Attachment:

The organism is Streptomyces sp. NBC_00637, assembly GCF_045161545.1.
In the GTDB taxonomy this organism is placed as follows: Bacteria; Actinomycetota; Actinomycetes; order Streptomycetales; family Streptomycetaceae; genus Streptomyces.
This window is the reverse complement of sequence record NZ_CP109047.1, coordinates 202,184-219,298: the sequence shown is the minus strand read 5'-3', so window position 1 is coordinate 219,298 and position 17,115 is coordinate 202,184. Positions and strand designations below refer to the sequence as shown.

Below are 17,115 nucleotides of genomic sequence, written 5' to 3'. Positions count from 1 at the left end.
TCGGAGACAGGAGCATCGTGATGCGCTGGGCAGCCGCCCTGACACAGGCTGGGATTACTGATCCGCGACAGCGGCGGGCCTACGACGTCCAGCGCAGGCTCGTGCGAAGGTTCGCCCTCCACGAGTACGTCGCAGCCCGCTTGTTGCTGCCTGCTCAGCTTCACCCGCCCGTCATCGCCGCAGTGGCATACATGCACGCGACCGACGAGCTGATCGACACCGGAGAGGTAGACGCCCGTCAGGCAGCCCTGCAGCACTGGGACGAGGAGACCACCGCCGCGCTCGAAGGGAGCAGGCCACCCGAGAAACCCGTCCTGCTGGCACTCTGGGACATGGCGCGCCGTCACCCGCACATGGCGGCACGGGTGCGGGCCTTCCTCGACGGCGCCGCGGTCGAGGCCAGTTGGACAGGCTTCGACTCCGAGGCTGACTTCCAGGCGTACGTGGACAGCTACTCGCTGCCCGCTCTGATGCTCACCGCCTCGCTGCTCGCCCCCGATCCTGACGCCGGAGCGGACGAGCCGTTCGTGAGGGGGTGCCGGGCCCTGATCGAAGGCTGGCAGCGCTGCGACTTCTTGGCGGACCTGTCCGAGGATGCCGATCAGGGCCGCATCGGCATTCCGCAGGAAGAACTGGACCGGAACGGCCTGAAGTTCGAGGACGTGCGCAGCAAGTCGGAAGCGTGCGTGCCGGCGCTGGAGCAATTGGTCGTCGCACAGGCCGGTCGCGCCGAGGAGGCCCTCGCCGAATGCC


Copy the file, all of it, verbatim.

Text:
The organism is Streptomyces sp. NBC_00637, assembly GCF_045161545.1.
In the GTDB taxonomy this organism is placed as follows: Bacteria; Actinomycetota; Actinomycetes; order Streptomycetales; family Streptomycetaceae; genus Streptomyces.
This window is the reverse complement of sequence record NZ_CP109047.1, coordinates 202,184-219,298: the sequence shown is the minus strand read 5'-3', so window position 1 is coordinate 219,298 and position 17,115 is coordinate 202,184. Positions and strand designations below refer to the sequence as shown.

Below are 17,115 nucleotides of genomic sequence, written 5' to 3'. Positions count from 1 at the left end.
TCGGAGACAGGAGCATCGTGATGCGCTGGGCAGCCGCCCTGACACAGGCTGGGATTACTGATCCGCGACAGCGGCGGGCCTACGACGTCCAGCGCAGGCTCGTGCGAAGGTTCGCCCTCCACGAGTACGTCGCAGCCCGCTTGTTGCTGCCTGCTCAGCTTCACCCGCCCGTCATCGCCGCAGTGGCATACATGCACGCGACCGACGAGCTGATCGACACCGGAGAGGTAGACGCCCGTCAGGCAGCCCTGCAGCACTGGGACGAGGAGACCACCGCCGCGCTCGAAGGGAGCAGGCCACCCGAGAAACCCGTCCTGCTGGCACTCTGGGACATGGCGCGCCGTCACCCGCACATGGCGGCACGGGTGCGGGCCTTCCTCGACGGCGCCGCGGTCGAGGCCAGTTGGACAGGCTTCGACTCCGAGGCTGACTTCCAGGCGTACGTGGACAGCTACTCGCTGCCCGCTCTGATGCTCACCGCCTCGCTGCTCGCCCCCGATCCTGACGCCGGAGCGGACGAGCCGTTCGTGAGGGGGTGCCGGGCCCTGATCGAAGGCTGGCAGCGCTGCGACTTCTTGGCGGACCTGTCCGAGGATGCCGATCAGGGCCGCATCGGCATTCCGCAGGAAGAACTGGACCGGAACGGCCTGAAGTTCGAGGACGTGCGCAGCAAGTCGGAAGCGTGCGTGCCGGCGCTGGAGCAATTGGTCGTCGCACAGGCCGGTCGCGCCGAGGAGGCCCTCGCCGAATGCC